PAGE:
If your business has a sizeable inventory made up of bulk materials, storing everything correctly is absolutely imperative for a number of reasons.
Along with knowing where specific items are located for greater efficiency, you also need to ensure that members of staff remain safe no matter what. This is especially true for dangerous or hazardous materials, which typically must abide by operational health and safety protocol.
Here are three top tips for storing bulk materials property, from whether you should stack items to why certain structures are better suited than others.
To stack or not to stack?
No matter whether they’re stored in boxes or barrels, several bulk materials are stacked up high in a warehouse facility. When done correctly, for example when the structure is stable and not too tall, stacking is relatively safe.
However, this isn’t always the most practical way to store bulk materials from a space perspective. What’s more, OSHA says ‘stacking materials can be dangerous if workers do not follow safety guidelines. Falling materials and collapsing loads can crush or pin workers’.
If your only option is to stack inventory, make sure you do so correctly. Also, take the time to properly train your staff so that materials are stored safely and do not pose a risk to their well-being.
Create optimal conditions for storage
It might come as a surprise to hear that your choice of storage facility could impact the lifespan of your inventory. Did you know that the US spends more than $218 billion growing, processing, transporting and disposing food that’s never eaten? This often comes down to spoilage while in storage.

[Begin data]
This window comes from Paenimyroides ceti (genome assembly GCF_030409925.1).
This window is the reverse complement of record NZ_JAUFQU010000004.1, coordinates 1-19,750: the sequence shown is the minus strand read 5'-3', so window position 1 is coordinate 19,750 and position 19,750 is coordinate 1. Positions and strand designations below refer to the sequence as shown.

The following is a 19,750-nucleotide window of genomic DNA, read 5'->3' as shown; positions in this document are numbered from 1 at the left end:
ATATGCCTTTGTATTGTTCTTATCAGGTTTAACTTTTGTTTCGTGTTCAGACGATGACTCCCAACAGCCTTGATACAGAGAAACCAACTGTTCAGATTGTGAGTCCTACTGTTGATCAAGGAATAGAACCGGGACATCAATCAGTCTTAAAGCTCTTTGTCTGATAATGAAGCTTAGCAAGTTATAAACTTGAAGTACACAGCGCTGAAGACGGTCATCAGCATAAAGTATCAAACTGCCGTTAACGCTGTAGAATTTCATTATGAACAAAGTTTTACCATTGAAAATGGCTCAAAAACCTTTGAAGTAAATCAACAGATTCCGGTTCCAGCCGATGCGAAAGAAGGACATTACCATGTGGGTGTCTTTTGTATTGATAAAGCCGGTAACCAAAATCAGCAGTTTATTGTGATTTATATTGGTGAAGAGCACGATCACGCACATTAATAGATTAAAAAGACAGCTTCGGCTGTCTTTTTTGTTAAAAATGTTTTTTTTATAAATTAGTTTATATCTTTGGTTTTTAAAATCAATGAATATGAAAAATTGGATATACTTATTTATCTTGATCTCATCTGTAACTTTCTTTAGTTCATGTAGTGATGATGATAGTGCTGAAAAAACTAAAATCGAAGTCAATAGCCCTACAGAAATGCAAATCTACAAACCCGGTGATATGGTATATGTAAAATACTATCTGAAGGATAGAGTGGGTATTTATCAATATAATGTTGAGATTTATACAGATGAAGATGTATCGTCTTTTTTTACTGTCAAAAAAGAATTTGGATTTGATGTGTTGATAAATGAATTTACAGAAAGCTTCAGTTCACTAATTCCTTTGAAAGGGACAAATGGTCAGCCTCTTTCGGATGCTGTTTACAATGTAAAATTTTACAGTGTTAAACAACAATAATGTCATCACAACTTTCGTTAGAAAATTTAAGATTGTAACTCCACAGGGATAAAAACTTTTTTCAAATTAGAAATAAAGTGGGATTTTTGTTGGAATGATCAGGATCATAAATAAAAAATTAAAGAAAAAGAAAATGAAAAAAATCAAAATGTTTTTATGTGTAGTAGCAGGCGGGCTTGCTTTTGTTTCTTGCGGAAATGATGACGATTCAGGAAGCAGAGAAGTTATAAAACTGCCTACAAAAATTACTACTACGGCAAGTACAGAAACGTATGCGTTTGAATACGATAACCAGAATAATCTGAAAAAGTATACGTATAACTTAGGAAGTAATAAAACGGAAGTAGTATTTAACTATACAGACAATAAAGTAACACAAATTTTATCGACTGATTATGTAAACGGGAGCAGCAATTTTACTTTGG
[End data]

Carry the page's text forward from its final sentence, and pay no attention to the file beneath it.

Therefore, it pays to ensure that your storage facility meets the unique needs of your inventory, be it via temperature control, protection from the weather or another important variable.
One example of the correct structure for a particular product is SteelMaster’s salt storage solution, which offers superior corrosion resistance to the elements with a durable, environmentally conscious, and cost effective arch-style building. SteelMaster has even worked with several state transportation departments across the United States including Alabama, Connecticut, Mississippi, Missouri and Tennessee.
Understand how and why accidents happen
Every year, hundreds if not thousands of individuals suffer severe or fatal injuries in bulk storage and handing facilities. Despite the fact this only represents a small percentage of accidents reported by OSHA, they often receive more press and are easily avoidable.
One of the most proactive approaches you can take is to understand how and why accidents at similar facilities to your own happen in the first place. This will help you come up with a plan of action that mitigates common risks before the worst case scenario occurs.
“Improving the situation starts with more education of the dangers involved in the storage, handling, and processing of bulk solids,” said John Carson, Chairman of the Board for bulk material engineering firm Jenike & Johanson. “This is a huge undertaking given that owners, operators, workers, contractors, designers, repair crews, and trucking firms all need to be educated.”